Indoor air pollution due to soot from open fires and simple stoves has a massive impact on global health for adults and more than 50% of premature deaths due to pneumonia for children under 5.
A simple and common method of scrubbing fine particulates from gas streams is to bubble the stream through water long enough for the particles to diffuse to the gas-liquid interface. Removal of soot could potentially be accentuated by simple liquid scrubbers that exploit the unique rheological properties of yield stress fluids. Yield stress fluids only flow above a certain threshold stress, so bubbles would be trapped as long as needed, providing more control and better trapping of the particles.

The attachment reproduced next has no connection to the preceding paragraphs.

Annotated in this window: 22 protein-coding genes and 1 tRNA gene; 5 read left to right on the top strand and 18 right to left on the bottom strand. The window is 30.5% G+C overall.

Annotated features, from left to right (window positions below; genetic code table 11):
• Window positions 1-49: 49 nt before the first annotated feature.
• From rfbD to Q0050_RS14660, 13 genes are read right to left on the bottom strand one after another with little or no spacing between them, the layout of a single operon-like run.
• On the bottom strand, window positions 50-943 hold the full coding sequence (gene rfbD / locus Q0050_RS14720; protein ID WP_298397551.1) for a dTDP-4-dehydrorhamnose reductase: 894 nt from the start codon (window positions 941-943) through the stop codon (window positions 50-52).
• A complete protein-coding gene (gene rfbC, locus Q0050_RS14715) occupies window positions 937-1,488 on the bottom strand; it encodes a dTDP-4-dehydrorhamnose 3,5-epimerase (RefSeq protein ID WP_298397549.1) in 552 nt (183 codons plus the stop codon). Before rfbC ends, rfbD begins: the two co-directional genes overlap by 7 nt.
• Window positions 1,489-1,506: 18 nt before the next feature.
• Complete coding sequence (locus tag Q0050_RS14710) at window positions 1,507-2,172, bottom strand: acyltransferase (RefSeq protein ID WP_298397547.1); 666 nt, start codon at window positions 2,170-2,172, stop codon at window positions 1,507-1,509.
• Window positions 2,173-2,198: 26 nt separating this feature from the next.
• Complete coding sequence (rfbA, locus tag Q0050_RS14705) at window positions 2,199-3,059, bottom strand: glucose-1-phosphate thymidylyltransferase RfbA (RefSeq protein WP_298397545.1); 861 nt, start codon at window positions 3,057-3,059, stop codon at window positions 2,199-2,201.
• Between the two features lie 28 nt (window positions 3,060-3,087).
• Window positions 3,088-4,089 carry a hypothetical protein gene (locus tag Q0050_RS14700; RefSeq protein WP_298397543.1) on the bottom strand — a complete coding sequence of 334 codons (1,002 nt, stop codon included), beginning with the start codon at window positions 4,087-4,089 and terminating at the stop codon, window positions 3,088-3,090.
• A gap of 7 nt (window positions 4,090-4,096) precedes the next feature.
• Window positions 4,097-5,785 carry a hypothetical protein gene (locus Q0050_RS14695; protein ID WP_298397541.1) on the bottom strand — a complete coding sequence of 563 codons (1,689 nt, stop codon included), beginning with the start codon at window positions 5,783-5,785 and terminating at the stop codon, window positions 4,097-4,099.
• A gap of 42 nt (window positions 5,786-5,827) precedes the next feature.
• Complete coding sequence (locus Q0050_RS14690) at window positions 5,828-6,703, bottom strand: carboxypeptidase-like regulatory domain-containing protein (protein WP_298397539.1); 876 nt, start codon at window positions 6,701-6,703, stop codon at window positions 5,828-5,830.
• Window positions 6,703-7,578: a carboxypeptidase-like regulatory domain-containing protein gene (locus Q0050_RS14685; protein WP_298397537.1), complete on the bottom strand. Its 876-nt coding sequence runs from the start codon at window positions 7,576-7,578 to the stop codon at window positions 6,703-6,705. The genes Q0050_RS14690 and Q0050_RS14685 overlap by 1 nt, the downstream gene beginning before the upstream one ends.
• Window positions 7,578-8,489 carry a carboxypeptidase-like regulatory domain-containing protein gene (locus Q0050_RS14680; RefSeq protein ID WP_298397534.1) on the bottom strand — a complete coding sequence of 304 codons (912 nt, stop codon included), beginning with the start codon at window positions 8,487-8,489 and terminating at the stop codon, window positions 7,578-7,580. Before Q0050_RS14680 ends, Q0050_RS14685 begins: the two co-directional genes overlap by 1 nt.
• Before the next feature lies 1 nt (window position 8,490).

- Study the performance of aqueous scrubbing technology for a range of soot particle sizes and properties
- Design a simple setup to remove soot using sparse yield stress networks in water
- Test, characterise, and optimise the setup by experimental study of performance and robustness